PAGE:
If an HIV infection, treatment is primarily aimed at preventing evolve as long as possible and do not give way to the disease AIDS . In this case, the treatment is against HIV itself. If the emergence of AIDS and its accompanying diseases occur as a lung inflammation or bowel, treatment should include them. It is important to maintain a healthy lifestyle so that the immune system does not see further harmed. Many infected with HIV also have counseling and self-help centers with other affected. Drug Treatments Currently it has good information about certain steps in the single expansion of HIV infection. Thus, it has been possible to develop drugs that inhibit certain evolutions of cell infestation. HIV treatment is also called highly active antiretroviral therapy and its abbreviation is HAART. Specifically, this treatment includes the following medications: The entry inhibitors , which inhibit the entry of 'HIV virus' in human cells. VHI prevent adhesion of immune cells and / or dissolution of the viral envelope with the cell membrane (fusion). The excipient enfuvirtide eg prevents fusion. The reverse transcriptase inhibitor blocks a special top virus that can translate the genetic information of the virus (DNA) reverse transcriptase. This group of drugs includes, for example, substances such as lamivudine , the tenofovir or nevirapine . Another top virus, integrase, incorporating HIV DNA genetic information translated into immune cells. In this case, inhibitors of this enzyme, apply called integrase inhibitors . The drug raltegravir contains these integrase inhibitors. The protease inhibitors destroy other HIV enzyme, the HIV protease. If a cell is infected with HIV, forms a component of protein which could be born new HIV viruses. Protease HIV plays an important role in the composition of this protein. Inhibitors of this enzyme are involved in virus appear less capable of action in affected cells. Examples of protease inhibitors are drugs fosamprenavir , indinavir , nelfinavir, and ritonavir . Although 'AIDS' remains an incurable disease, it may be well with a combination therapy . This combination consists of at least three different drugs; usually several inhibitors of reverse transcriptase which are combined with a protease inhibitor.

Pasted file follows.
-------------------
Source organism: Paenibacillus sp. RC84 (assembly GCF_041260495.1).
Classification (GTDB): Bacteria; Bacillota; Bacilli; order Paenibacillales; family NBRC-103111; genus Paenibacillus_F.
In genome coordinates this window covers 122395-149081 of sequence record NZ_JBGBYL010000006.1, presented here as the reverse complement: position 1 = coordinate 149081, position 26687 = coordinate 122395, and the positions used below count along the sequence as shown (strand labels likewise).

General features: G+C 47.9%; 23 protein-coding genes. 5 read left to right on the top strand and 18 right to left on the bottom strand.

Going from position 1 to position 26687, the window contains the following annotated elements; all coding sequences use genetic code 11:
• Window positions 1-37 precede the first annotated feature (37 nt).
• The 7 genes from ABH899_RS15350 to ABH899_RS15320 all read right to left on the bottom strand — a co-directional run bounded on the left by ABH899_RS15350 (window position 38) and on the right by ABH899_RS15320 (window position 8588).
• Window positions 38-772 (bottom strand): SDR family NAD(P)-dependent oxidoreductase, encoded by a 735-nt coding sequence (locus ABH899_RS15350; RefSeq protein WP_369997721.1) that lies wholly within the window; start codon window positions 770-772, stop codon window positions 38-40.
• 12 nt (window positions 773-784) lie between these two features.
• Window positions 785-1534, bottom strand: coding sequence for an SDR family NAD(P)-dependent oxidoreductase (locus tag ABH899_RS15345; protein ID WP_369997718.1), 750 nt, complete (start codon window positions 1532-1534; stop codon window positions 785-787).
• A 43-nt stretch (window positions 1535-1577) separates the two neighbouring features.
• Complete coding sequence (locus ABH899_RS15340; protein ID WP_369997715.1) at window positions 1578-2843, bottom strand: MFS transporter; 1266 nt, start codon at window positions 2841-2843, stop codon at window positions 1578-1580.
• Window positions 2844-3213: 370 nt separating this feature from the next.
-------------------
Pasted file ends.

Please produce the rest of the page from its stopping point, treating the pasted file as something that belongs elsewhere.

1 person found this helpful

HIV - How It Affects Drug Resistance?

MBBS, MD - Dermatology
HIV Specialist, Mumbai
HIV - How It Affects Drug Resistance?

HIV infection is the causative factor of the acquired immune deficiency syndrome (AIDS). Worldwide research is being conducted and treatment strategies are being formulated to combat this fatal disease. Fighting HIV is not an easy task, since the disease cannot be completely reversed. However, worldwide use of anti-retroviral therapy has helped in controlling the spread and transmission of disease. Use of medications, regular screening and close contact with caregivers and physicians is necessary for proper management of the disease. Despite, available treatment options, a difficult obstacle that arises before or during the treatment is drug resistance.

Drugs are aimed at targeting the disease-causing pathogens like bacteria and viruses. These pathogens, over a period of time, develop the ability to acquire resistance against the targeted drugs. The pathogens continue multiplying despite the presence of the drug in the system. In today’s scenario, the potent drug combination of anti-retroviral therapy (ARV) has been successful in remarkably reducing HIV-related mortality. However, an increased emergence of resistance to the drug therapy is concerning.

Amongst the various drug classes available in the ARV, no drug is resistance-proof. The drugs belonging to the same class have a similar mechanism of action against the virus. So resistance developed against a particular class of drug inevitably leads to resistance against all the other drugs belonging to that class. An individual with HIV infection may have one or more drug-resistant mutations, which makes the person less sensitive to one or more anti-retroviral drugs. When the replication of virus in the system is not suppressed fully, a resistance towards it develops.